Inside his mind, it howls in agony.

-sicut et nos dimittimus debitoribus nostris-
{as we have forgiven our debtors}

Year by year, the virus spreads. The flames and decay inundate even their foreign land. The ground devours the dust of their death-eaten bodies little by little, and soon, nearly none remain.

Six feeble men are hardly intimidating enough to keep the ghosts at bay.

They have never liked their new home—it is no holy place. The very stones are unclean, clotted with the blood of innocents. These few that survive live in fear of their new cathedral (but it is not theirs—not really, not truly), for its desolate halls are wreathed with haunts and rustled by otherwordly winds, flooded with wealth too unclean for any mortal's possession. With her, it was bearable—without, hell.

The rainbow stained glass slowly fades to dust as even the priests' remnants sink into the grave.

Soon, but one remains. He is gray. His face is wizened with solitude, dimmed with the fog of an age-dulled mind; white washes the wisps of his hair and a shapeless robe the pallid shade of dirty ash hangs from his frail limbs, draped haphazardly over the bones which protrude jaggedly from sagging flesh.

This one dies on the ground.

Dirt clings to his fingers as life slips away. He scratches at the pews that are collapsed across the stone and drowned with termites as he twists on the ground. Benches rot into the floor, stinking up the air with the scent of corroding wood. He rolls in it, the scent, the stench. The odor rises, a grotesque compost-heap of a dying forest scattered with decaying life and flesh. And then it is curling into his nose, drowning him.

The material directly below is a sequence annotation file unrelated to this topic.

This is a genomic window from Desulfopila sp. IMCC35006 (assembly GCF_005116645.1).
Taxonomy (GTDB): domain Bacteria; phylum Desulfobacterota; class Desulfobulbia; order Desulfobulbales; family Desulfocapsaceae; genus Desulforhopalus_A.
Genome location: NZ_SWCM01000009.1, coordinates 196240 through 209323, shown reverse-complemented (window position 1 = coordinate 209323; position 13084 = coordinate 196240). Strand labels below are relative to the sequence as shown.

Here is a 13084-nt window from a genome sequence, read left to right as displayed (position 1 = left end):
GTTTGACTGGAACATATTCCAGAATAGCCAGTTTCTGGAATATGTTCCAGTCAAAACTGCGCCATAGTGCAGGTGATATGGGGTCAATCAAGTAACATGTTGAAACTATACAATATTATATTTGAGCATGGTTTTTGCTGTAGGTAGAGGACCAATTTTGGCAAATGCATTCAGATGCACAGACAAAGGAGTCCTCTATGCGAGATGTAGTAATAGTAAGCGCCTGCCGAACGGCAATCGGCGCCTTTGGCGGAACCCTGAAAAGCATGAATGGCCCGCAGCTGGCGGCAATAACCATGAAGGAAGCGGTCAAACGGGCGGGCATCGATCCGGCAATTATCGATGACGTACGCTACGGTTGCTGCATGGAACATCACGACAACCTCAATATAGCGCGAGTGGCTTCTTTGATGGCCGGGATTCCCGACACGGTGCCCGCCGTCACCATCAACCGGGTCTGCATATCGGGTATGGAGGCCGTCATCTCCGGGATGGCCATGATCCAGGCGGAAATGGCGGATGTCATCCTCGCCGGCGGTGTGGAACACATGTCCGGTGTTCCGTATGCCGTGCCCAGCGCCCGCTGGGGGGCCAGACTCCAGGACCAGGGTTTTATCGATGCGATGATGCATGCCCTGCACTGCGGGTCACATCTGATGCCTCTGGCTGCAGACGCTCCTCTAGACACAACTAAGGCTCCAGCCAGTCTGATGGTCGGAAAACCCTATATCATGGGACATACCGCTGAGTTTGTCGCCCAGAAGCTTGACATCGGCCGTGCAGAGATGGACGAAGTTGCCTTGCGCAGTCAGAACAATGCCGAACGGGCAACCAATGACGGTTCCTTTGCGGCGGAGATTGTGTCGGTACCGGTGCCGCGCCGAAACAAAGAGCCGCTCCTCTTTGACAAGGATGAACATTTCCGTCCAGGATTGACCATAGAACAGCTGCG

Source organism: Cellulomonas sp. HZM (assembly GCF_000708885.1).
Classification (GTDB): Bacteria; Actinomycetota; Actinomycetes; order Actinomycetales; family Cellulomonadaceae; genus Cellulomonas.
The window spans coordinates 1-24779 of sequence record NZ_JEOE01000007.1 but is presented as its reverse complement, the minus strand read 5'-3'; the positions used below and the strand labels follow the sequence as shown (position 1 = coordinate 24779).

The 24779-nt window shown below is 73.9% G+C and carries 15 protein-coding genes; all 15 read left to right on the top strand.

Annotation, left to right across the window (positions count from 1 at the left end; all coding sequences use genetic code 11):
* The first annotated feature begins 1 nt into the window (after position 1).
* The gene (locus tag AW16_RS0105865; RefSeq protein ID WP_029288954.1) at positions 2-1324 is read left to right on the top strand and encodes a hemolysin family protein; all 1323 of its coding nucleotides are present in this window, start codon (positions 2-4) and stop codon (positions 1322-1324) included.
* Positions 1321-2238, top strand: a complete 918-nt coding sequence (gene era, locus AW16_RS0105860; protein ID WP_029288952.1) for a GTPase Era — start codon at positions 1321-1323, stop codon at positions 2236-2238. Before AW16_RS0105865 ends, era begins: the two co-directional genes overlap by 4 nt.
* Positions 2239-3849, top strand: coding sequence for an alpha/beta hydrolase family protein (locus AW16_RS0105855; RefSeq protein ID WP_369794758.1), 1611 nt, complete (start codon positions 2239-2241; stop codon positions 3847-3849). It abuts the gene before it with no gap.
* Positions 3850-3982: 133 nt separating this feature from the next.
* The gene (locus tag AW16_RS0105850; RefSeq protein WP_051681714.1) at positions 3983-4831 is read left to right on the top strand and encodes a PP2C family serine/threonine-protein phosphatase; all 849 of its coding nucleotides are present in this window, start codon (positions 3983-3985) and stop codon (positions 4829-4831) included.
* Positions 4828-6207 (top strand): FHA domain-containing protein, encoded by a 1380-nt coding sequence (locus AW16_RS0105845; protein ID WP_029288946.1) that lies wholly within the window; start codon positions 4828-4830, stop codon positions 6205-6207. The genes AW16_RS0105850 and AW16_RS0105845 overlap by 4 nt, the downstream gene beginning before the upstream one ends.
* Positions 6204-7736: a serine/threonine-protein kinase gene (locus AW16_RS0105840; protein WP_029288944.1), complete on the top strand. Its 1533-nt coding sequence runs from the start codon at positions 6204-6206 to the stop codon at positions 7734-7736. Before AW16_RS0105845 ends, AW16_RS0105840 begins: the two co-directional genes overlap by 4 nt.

In that instant, his silent grave becomes a screaming madhouse. Horror sobs in his mind as ancient blood, dried and flaking, becomes sticky between the flagstones, coats his tongue, rises from the floor to pool in his throat. Shrieks, tearing and ripping, burst from the throats of the dying as cold steel coaxes the blood from human veins. Funeral bells ring. His head is exploding, pounding, as the peals and the screams stretch and unfold in his head. He convulses once more—creased face twisting, arms twitching—his body collapsing in a perverted parody of a broken puppet's waltz.

Then he stills, head lolling as the puppetmaster severs the cord.

And so the many-colored apparition and the skeletal holy men leave the cathedral once again desolate, untarnished by human breath and human thoughts. Only the ghosts remain.

-et ne nos inducas in tentationem-
{and lead us not into temptation}

He has absolutely no idea what is happening.

The moment the wood brushes his hand, his mind is invaded with the anguished screeches of whatever malevolent being is locked in its heartwood.

He can't breath.

Everything freezes around him as the haunted shrieks shatter his mind. They ring with sorrow and hate and anger and plead, beg, scream again for his mercy and he cannot take it because they're everywhere, all around him, yelling and pulling from inside and out—he is falling apart at the seams as their jagged fingers pick, pluck away at his flesh, and everything begins to fall away.